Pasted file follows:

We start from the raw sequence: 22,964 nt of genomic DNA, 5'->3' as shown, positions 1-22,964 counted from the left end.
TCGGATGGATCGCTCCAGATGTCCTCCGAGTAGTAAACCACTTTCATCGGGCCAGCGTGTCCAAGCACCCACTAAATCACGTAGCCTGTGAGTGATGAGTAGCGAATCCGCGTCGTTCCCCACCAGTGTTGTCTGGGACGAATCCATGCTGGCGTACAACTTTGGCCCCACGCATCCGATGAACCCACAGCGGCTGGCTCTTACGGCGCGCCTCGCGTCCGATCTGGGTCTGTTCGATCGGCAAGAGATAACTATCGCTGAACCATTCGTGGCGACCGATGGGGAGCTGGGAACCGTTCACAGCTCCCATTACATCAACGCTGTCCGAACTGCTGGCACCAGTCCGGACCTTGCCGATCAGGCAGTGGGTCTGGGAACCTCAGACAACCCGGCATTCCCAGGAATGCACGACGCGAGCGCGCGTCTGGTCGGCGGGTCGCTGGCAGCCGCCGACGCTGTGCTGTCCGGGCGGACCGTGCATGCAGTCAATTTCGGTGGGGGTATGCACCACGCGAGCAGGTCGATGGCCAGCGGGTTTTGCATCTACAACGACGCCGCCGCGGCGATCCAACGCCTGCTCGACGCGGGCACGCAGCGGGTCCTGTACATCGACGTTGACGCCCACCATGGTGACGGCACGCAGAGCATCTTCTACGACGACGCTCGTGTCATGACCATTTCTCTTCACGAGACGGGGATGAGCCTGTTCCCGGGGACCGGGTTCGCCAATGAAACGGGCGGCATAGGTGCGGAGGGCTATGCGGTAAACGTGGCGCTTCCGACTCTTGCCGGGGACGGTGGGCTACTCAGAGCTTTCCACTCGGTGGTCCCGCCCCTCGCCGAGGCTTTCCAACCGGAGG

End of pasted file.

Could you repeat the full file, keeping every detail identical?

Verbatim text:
We start from the raw sequence: 22,964 nt of genomic DNA, 5'->3' as shown, positions 1-22,964 counted from the left end.
TCGGATGGATCGCTCCAGATGTCCTCCGAGTAGTAAACCACTTTCATCGGGCCAGCGTGTCCAAGCACCCACTAAATCACGTAGCCTGTGAGTGATGAGTAGCGAATCCGCGTCGTTCCCCACCAGTGTTGTCTGGGACGAATCCATGCTGGCGTACAACTTTGGCCCCACGCATCCGATGAACCCACAGCGGCTGGCTCTTACGGCGCGCCTCGCGTCCGATCTGGGTCTGTTCGATCGGCAAGAGATAACTATCGCTGAACCATTCGTGGCGACCGATGGGGAGCTGGGAACCGTTCACAGCTCCCATTACATCAACGCTGTCCGAACTGCTGGCACCAGTCCGGACCTTGCCGATCAGGCAGTGGGTCTGGGAACCTCAGACAACCCGGCATTCCCAGGAATGCACGACGCGAGCGCGCGTCTGGTCGGCGGGTCGCTGGCAGCCGCCGACGCTGTGCTGTCCGGGCGGACCGTGCATGCAGTCAATTTCGGTGGGGGTATGCACCACGCGAGCAGGTCGATGGCCAGCGGGTTTTGCATCTACAACGACGCCGCCGCGGCGATCCAACGCCTGCTCGACGCGGGCACGCAGCGGGTCCTGTACATCGACGTTGACGCCCACCATGGTGACGGCACGCAGAGCATCTTCTACGACGACGCTCGTGTCATGACCATTTCTCTTCACGAGACGGGGATGAGCCTGTTCCCGGGGACCGGGTTCGCCAATGAAACGGGCGGCATAGGTGCGGAGGGCTATGCGGTAAACGTGGCGCTTCCGACTCTTGCCGGGGACGGTGGGCTACTCAGAGCTTTCCACTCGGTGGTCCCGCCCCTCGCCGAGGCTTTCCAACCGGAGG